We the people alreddy had the debate. OUR inherent inalienable rights ain't up for discussion. Except by those that would use "the bible" as a weapon of oppression.

 

                C.Z.



Posted by: Ron Rookstool | Aug 09, 2014 10:23

Religion and politics do not mix and should be kept separate. All people should have the same inalienable rights and protection regardless of individual interpretations of the Bible.



Posted by: Charles Zimmerman | Aug 10, 2014 08:44

        Mr. Rookstool;

 

         We do. Except for women of course. Who, as the 5 male catholic men while dancing on the head of a pin stated, "All persons" of the 14th Amendment was only intended to affect men. The only rights a woman has are those enumerated by OUR shared Constitutions, such as voting. That is it. It is plain to see where this is going. scalia/thomas have said it for years. "Roe vs. wade was wrongly decided." By their logic now forming a basis of Constitutional law, women  no longer have the Constitutionally enumerated right of self-determination that exits to equally protect men as they have opined. The plain language of "All persons" is somehow lost on the Roberts 5. Until women vote to insure more reasonable persons are on the court, they will be at risk.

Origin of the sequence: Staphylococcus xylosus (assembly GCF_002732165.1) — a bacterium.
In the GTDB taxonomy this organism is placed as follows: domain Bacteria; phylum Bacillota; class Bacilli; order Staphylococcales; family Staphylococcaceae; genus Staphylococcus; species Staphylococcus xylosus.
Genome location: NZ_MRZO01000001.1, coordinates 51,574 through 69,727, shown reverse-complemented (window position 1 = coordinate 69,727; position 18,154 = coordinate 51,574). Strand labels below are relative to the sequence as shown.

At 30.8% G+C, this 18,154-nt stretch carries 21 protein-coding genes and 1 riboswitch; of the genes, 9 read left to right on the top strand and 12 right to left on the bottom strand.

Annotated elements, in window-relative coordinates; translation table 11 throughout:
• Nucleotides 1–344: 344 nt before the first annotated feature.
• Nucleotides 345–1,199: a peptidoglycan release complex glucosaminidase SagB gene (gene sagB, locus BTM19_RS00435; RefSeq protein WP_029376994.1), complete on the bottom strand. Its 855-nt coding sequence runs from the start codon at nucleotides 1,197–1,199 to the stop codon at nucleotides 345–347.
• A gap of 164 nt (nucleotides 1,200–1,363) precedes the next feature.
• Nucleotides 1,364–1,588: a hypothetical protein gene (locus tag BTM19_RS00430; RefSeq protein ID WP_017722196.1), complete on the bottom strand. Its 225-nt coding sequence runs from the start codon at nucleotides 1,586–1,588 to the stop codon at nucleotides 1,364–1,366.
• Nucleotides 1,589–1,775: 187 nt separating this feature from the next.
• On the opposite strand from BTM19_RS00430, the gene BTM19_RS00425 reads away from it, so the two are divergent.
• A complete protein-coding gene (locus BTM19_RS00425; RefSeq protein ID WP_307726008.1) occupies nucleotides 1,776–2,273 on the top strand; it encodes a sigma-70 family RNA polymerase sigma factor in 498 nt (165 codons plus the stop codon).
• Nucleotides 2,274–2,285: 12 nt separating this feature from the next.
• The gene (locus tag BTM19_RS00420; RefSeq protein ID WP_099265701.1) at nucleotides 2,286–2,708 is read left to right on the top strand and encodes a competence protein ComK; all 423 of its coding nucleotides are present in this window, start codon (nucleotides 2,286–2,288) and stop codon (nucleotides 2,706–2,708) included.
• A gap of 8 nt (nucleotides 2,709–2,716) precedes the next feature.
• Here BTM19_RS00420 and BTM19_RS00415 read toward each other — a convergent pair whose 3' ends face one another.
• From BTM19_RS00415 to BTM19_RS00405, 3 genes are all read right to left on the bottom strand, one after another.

C.Z.



Posted by: John Buckley | Aug 10, 2014 12:12

Those who oppose the LGBT community are the same who oppose black people and those of color. Time for civil conversation lapsed decades ago. American law demands equal protection, and if your church teaches otherwise then it is wrong and certainly not Christian. Curiously, Jesus was a person of color and would not be welcome here. I would pray for those living in ignorance and hatred, but it wouldn't do any good.